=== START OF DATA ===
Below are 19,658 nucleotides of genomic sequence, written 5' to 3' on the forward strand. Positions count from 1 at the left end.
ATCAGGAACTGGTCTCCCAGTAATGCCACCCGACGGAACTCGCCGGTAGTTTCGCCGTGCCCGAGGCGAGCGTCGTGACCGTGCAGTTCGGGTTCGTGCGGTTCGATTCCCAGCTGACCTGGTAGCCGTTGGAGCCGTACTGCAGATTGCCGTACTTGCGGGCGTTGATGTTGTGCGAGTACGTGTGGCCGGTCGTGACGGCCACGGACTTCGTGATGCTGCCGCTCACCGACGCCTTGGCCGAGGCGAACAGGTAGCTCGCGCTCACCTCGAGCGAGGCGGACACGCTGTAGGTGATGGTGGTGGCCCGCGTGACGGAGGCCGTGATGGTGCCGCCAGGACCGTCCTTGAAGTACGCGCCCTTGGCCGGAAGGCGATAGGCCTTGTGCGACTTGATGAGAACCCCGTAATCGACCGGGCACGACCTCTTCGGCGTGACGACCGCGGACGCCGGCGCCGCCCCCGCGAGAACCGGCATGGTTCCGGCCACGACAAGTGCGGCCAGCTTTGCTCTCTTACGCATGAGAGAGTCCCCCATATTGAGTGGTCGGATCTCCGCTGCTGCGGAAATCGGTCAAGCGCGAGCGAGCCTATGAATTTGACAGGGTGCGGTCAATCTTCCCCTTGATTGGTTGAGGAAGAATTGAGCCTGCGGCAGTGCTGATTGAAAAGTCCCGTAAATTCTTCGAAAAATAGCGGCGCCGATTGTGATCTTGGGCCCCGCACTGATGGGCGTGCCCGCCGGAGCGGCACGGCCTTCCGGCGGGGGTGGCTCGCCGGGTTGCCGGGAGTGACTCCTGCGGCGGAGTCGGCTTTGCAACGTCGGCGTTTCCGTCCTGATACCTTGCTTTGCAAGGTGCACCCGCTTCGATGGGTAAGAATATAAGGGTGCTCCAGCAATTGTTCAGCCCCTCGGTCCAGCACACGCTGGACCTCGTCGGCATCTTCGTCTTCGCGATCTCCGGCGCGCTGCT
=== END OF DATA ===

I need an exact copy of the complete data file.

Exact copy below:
Below are 19,658 nucleotides of genomic sequence, written 5' to 3' on the forward strand. Positions count from 1 at the left end.
ATCAGGAACTGGTCTCCCAGTAATGCCACCCGACGGAACTCGCCGGTAGTTTCGCCGTGCCCGAGGCGAGCGTCGTGACCGTGCAGTTCGGGTTCGTGCGGTTCGATTCCCAGCTGACCTGGTAGCCGTTGGAGCCGTACTGCAGATTGCCGTACTTGCGGGCGTTGATGTTGTGCGAGTACGTGTGGCCGGTCGTGACGGCCACGGACTTCGTGATGCTGCCGCTCACCGACGCCTTGGCCGAGGCGAACAGGTAGCTCGCGCTCACCTCGAGCGAGGCGGACACGCTGTAGGTGATGGTGGTGGCCCGCGTGACGGAGGCCGTGATGGTGCCGCCAGGACCGTCCTTGAAGTACGCGCCCTTGGCCGGAAGGCGATAGGCCTTGTGCGACTTGATGAGAACCCCGTAATCGACCGGGCACGACCTCTTCGGCGTGACGACCGCGGACGCCGGCGCCGCCCCCGCGAGAACCGGCATGGTTCCGGCCACGACAAGTGCGGCCAGCTTTGCTCTCTTACGCATGAGAGAGTCCCCCATATTGAGTGGTCGGATCTCCGCTGCTGCGGAAATCGGTCAAGCGCGAGCGAGCCTATGAATTTGACAGGGTGCGGTCAATCTTCCCCTTGATTGGTTGAGGAAGAATTGAGCCTGCGGCAGTGCTGATTGAAAAGTCCCGTAAATTCTTCGAAAAATAGCGGCGCCGATTGTGATCTTGGGCCCCGCACTGATGGGCGTGCCCGCCGGAGCGGCACGGCCTTCCGGCGGGGGTGGCTCGCCGGGTTGCCGGGAGTGACTCCTGCGGCGGAGTCGGCTTTGCAACGTCGGCGTTTCCGTCCTGATACCTTGCTTTGCAAGGTGCACCCGCTTCGATGGGTAAGAATATAAGGGTGCTCCAGCAATTGTTCAGCCCCTCGGTCCAGCACACGCTGGACCTCGTCGGCATCTTCGTCTTCGCGATCTCCGGCGCGCTGCT